Celebrations cap series of events marking NASA's 1969 Moon landing

WASHINGTON, Gretel Johnston (dpa)- The United States on Saturday marks the day 50 years ago that NASA landed astronauts on the Moon, one of the space agency's crowning achievements and an anniversary that it hopes will inspire a return to the Moon and beyond.
Space enthusiasts and Moon gazers around the world will pause at 4:17 pm (2017 GMT) - the exact moment in 1969 that the module carrying astronauts Neil Armstrong and Buzz Aldrin landed on the moon.

Many people will recall the tense moments when Armstrong had to steer the module away from a boulder-strewn crater within seconds of fuel running out.
"Houston, Tranquility Base here. The Eagle has landed," were Armstrong's words to mission control in the Texas city, prompting the relieved controller to respond, "You got a bunch of guys about to turn blue. We’re breathing again."
About six hours later, Armstrong became the first human to set foot on the Moon, summing up the achievement with words that went down in history: "That's one small step for man, one giant leap for mankind."
The two astronauts collected Moon rocks and stuck an American flag into the dusty surface before departing the next day to meet up with Michael Collins in the command module and return to Earth.
The anniversary already has been celebrated at numerous events across the US as NASA hopes to inspire a new generation of engineers and astronauts who will carry out its current plans to return to the Moon and then send a crew to Mars.
Festivities will culminate Saturday when Vice President Mike Pence commemorates the anniversary at Kennedy Space Center in Florida followed by evening events in Washington, including a concert featuring the National Symphony Orchestra and a show on the National Mall featuring an image of the Saturn V rocket projected onto the Washington Monument.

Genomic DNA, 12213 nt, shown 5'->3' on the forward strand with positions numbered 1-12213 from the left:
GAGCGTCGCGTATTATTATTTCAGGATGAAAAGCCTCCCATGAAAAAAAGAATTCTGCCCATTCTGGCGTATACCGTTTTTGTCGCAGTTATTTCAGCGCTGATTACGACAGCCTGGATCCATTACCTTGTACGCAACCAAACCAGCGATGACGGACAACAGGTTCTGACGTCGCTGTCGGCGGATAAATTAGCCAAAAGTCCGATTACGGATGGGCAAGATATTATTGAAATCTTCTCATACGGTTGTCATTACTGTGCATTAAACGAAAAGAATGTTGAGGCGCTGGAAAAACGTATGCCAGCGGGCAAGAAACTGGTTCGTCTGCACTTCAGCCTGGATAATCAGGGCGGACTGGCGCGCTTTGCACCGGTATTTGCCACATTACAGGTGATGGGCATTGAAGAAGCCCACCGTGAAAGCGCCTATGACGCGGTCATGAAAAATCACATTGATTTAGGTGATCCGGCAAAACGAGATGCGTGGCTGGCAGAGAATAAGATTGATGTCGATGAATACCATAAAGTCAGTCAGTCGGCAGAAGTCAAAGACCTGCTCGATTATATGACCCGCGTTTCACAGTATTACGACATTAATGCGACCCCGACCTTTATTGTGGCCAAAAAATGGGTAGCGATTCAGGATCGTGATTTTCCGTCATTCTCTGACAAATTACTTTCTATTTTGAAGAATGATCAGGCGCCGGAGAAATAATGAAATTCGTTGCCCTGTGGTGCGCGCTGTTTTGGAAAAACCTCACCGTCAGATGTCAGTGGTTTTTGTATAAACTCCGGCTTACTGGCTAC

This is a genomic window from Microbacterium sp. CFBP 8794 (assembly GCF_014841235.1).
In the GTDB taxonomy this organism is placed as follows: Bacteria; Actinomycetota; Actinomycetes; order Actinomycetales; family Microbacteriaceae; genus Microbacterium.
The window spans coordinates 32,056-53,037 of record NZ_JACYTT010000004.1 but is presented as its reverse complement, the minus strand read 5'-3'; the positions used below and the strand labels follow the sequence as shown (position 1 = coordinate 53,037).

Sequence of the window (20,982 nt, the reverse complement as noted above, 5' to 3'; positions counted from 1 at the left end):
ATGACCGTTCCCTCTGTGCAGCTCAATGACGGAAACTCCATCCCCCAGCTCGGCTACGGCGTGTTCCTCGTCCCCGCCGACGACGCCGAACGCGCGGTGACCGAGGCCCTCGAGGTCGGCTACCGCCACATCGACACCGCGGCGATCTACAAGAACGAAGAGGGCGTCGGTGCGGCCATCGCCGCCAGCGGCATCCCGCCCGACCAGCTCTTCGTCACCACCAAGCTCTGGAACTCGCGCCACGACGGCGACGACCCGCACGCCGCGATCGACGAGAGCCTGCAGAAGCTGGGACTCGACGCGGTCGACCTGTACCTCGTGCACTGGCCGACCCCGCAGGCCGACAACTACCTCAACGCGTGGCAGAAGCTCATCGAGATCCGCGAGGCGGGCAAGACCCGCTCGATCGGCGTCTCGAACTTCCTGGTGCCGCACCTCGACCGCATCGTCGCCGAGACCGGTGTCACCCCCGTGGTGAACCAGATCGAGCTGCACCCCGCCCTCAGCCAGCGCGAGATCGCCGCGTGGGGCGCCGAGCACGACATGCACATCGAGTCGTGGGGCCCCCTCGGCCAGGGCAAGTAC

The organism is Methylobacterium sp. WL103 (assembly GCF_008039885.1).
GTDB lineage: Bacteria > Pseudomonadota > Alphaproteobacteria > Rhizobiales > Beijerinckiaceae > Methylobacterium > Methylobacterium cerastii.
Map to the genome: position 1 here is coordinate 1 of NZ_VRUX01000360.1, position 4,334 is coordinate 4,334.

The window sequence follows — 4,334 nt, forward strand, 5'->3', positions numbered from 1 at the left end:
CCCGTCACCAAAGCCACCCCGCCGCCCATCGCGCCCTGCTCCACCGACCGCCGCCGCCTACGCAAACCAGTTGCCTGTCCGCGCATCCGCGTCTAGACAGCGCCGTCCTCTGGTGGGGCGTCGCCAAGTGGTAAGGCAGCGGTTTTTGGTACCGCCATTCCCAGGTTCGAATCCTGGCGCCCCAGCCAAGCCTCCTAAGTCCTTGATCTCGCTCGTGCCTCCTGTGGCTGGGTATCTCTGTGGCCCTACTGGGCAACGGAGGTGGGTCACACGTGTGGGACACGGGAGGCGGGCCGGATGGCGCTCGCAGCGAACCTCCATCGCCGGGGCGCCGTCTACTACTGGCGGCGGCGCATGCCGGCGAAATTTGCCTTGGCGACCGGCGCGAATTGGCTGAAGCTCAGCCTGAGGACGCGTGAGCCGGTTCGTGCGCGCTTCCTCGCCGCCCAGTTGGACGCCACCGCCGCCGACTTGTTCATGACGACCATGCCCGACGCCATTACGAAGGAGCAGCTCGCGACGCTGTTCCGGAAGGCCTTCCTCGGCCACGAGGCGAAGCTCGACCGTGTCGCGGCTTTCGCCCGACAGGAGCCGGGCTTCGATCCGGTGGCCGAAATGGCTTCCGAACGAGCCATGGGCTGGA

In 1961, president John Kennedy committed the nation to the goal of "landing a man on the Moon and returning him safely to the Earth" before the close of the decade. NASA made it with only months to spare but Kennedy, killed by an assassin in 1963, didn't live to see the achievement.
Millions of people around the world stopped to watch history being made live on television, their interest piqued not only by the boldness of the mission but by cold war tension between Western democracies and the communist countries controlled by Moscow.
While the Soviet Union scored early achievements by putting a satellite into orbit and sending the first human into space, the Moon landing gave the US bragging rights in the space race. Within a few years the two countries began working together, a collaboration that continues today on the International Space Station.
President Donald Trump, who met with Collins, 88, and Aldrin, 89, at the White House on Friday, has shown enthusiasm for NASA's current goal to return to the Moon and eventually send a crew to Mars.
There is a "love for space that is unparalleled" within his administration, Trump said Friday, saying the anniversary of the achievement on Saturday will be "a big day" for the US.
Aldrin tweeted afterwards that he and Collins had an "excellent meeting" with Trump. "We discussed America’s future in space, ways to address space challenges, and the need to keep exploring beyond the horizon. Keep America Great in Space!" Aldrin said.

Saturday, July 20th 2019
Gretel Johnston (dpa)

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